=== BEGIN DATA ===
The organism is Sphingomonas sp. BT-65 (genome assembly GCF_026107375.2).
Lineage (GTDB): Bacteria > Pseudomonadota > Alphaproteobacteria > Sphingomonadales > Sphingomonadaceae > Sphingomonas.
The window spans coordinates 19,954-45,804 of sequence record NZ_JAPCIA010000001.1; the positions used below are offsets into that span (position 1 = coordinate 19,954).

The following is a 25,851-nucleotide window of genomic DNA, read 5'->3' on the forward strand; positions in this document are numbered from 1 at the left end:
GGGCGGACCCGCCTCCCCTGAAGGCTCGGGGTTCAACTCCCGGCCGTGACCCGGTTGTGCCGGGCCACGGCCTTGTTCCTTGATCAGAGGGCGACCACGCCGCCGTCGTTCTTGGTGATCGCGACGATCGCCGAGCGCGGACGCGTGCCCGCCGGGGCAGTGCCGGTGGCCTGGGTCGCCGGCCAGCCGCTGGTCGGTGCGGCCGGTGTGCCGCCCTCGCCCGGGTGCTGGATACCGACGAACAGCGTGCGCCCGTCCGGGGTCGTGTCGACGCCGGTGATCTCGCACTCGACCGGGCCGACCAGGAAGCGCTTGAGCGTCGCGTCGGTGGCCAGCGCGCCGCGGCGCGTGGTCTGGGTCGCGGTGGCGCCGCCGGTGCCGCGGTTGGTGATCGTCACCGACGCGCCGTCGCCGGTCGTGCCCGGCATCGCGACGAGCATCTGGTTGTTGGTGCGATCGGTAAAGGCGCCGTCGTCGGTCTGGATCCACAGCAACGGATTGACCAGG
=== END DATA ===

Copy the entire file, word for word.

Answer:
The organism is Sphingomonas sp. BT-65 (genome assembly GCF_026107375.2).
Lineage (GTDB): Bacteria > Pseudomonadota > Alphaproteobacteria > Sphingomonadales > Sphingomonadaceae > Sphingomonas.
The window spans coordinates 19,954-45,804 of sequence record NZ_JAPCIA010000001.1; the positions used below are offsets into that span (position 1 = coordinate 19,954).

The following is a 25,851-nucleotide window of genomic DNA, read 5'->3' on the forward strand; positions in this document are numbered from 1 at the left end:
GGGCGGACCCGCCTCCCCTGAAGGCTCGGGGTTCAACTCCCGGCCGTGACCCGGTTGTGCCGGGCCACGGCCTTGTTCCTTGATCAGAGGGCGACCACGCCGCCGTCGTTCTTGGTGATCGCGACGATCGCCGAGCGCGGACGCGTGCCCGCCGGGGCAGTGCCGGTGGCCTGGGTCGCCGGCCAGCCGCTGGTCGGTGCGGCCGGTGTGCCGCCCTCGCCCGGGTGCTGGATACCGACGAACAGCGTGCGCCCGTCCGGGGTCGTGTCGACGCCGGTGATCTCGCACTCGACCGGGCCGACCAGGAAGCGCTTGAGCGTCGCGTCGGTGGCCAGCGCGCCGCGGCGCGTGGTCTGGGTCGCGGTGGCGCCGCCGGTGCCGCGGTTGGTGATCGTCACCGACGCGCCGTCGCCGGTCGTGCCCGGCATCGCGACGAGCATCTGGTTGTTGGTGCGATCGGTAAAGGCGCCGTCGTCGGTCTGGATCCACAGCAACGGATTGACCAGG